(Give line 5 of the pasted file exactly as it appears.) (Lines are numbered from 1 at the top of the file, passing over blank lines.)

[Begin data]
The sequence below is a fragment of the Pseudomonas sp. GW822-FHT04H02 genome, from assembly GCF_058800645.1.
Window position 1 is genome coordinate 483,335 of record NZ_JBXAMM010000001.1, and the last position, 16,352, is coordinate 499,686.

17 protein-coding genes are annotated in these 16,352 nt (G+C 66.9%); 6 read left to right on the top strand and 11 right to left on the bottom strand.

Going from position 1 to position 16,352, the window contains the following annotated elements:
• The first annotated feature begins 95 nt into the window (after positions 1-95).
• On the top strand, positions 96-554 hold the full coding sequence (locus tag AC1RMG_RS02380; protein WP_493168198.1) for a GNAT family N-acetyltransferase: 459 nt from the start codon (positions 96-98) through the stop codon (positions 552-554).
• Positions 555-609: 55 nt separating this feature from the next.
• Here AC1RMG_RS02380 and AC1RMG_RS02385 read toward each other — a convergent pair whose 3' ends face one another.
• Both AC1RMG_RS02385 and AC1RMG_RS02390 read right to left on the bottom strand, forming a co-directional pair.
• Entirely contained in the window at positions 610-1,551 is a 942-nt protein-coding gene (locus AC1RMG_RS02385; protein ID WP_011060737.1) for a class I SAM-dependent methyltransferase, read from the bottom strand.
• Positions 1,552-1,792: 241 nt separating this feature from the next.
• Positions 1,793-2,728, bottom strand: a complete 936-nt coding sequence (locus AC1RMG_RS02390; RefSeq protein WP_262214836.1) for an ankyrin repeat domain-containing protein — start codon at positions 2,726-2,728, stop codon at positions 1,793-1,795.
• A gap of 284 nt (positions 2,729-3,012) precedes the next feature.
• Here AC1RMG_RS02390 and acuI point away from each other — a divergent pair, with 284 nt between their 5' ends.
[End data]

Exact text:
• The first annotated feature begins 95 nt into the window (after positions 1-95).